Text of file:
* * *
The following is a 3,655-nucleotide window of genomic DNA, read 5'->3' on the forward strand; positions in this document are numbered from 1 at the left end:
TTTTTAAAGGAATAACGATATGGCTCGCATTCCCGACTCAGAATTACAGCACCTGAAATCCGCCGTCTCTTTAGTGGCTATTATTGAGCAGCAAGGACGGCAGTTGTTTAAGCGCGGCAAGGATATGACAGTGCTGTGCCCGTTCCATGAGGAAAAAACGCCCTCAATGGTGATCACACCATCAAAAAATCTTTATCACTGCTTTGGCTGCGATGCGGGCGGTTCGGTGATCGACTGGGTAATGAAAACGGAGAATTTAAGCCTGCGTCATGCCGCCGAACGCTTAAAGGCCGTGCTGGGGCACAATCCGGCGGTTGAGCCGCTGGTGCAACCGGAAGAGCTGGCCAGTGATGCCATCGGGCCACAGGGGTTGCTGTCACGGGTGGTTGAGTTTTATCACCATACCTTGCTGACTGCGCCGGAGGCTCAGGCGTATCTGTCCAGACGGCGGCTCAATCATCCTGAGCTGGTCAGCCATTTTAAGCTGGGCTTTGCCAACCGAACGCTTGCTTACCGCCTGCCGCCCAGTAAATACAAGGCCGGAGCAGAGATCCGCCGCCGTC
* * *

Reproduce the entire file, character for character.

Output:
The following is a 3,655-nucleotide window of genomic DNA, read 5'->3' on the forward strand; positions in this document are numbered from 1 at the left end:
TTTTTAAAGGAATAACGATATGGCTCGCATTCCCGACTCAGAATTACAGCACCTGAAATCCGCCGTCTCTTTAGTGGCTATTATTGAGCAGCAAGGACGGCAGTTGTTTAAGCGCGGCAAGGATATGACAGTGCTGTGCCCGTTCCATGAGGAAAAAACGCCCTCAATGGTGATCACACCATCAAAAAATCTTTATCACTGCTTTGGCTGCGATGCGGGCGGTTCGGTGATCGACTGGGTAATGAAAACGGAGAATTTAAGCCTGCGTCATGCCGCCGAACGCTTAAAGGCCGTGCTGGGGCACAATCCGGCGGTTGAGCCGCTGGTGCAACCGGAAGAGCTGGCCAGTGATGCCATCGGGCCACAGGGGTTGCTGTCACGGGTGGTTGAGTTTTATCACCATACCTTGCTGACTGCGCCGGAGGCTCAGGCGTATCTGTCCAGACGGCGGCTCAATCATCCTGAGCTGGTCAGCCATTTTAAGCTGGGCTTTGCCAACCGAACGCTTGCTTACCGCCTGCCGCCCAGTAAATACAAGGCCGGAGCAGAGATCCGCCGCCGTC